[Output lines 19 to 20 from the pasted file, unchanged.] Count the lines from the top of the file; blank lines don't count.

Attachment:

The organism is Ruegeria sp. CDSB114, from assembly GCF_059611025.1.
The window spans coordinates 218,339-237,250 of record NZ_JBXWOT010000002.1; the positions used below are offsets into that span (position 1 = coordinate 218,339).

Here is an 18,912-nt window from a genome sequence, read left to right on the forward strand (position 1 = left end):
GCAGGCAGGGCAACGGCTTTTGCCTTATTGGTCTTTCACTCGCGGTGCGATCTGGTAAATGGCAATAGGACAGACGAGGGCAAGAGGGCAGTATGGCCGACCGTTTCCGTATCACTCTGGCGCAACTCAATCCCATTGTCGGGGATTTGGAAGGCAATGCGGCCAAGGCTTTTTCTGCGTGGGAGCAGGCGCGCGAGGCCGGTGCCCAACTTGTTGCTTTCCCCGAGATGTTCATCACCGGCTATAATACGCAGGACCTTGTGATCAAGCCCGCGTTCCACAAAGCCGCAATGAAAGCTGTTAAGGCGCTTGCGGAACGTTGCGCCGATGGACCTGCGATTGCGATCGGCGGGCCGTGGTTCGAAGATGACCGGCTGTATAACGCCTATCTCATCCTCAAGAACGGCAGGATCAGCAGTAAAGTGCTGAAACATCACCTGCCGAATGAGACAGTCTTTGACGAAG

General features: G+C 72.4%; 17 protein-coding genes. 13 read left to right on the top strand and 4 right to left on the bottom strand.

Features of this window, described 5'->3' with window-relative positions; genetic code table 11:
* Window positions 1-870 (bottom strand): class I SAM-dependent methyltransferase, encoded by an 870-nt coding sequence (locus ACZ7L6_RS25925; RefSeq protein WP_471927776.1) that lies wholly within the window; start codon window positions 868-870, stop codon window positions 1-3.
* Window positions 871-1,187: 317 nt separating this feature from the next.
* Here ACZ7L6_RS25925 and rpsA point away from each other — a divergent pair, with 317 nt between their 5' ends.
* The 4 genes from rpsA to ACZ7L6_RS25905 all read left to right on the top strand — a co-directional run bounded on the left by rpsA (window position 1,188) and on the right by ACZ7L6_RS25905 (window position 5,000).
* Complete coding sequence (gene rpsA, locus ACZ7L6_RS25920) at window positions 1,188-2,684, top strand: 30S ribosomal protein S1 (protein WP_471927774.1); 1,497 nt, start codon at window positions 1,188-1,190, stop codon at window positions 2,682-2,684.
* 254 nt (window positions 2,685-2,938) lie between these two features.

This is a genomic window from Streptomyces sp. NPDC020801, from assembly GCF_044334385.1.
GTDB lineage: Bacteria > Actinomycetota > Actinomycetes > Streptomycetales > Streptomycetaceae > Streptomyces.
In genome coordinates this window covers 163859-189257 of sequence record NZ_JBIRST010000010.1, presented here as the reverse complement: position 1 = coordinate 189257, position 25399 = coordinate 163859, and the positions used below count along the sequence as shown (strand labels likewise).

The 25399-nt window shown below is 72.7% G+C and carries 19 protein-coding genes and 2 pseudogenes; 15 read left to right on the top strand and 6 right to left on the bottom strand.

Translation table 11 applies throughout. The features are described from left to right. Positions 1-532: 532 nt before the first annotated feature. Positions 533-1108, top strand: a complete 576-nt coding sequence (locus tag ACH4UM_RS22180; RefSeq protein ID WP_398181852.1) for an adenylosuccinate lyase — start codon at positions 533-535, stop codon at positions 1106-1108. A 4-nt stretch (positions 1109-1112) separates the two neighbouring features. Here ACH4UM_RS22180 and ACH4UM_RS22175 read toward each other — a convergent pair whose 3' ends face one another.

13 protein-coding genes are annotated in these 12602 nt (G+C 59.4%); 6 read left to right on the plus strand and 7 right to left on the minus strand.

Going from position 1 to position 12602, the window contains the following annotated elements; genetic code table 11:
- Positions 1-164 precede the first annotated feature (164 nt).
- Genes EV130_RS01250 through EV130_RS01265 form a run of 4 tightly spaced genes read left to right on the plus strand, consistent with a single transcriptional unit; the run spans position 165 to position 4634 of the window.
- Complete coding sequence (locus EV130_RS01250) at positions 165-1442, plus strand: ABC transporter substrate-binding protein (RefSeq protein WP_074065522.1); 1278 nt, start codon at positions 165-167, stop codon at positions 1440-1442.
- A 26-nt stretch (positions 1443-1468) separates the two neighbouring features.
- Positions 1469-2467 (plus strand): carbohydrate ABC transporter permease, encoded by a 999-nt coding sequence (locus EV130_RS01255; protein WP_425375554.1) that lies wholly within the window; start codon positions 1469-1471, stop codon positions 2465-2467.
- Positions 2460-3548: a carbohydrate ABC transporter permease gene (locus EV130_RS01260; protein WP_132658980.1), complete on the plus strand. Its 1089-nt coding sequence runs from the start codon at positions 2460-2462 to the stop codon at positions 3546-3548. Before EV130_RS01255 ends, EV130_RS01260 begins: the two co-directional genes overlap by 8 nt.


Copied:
Going from position 1 to position 12602, the window contains the following annotated elements; genetic code table 11:
- Positions 1-164 precede the first annotated feature (164 nt).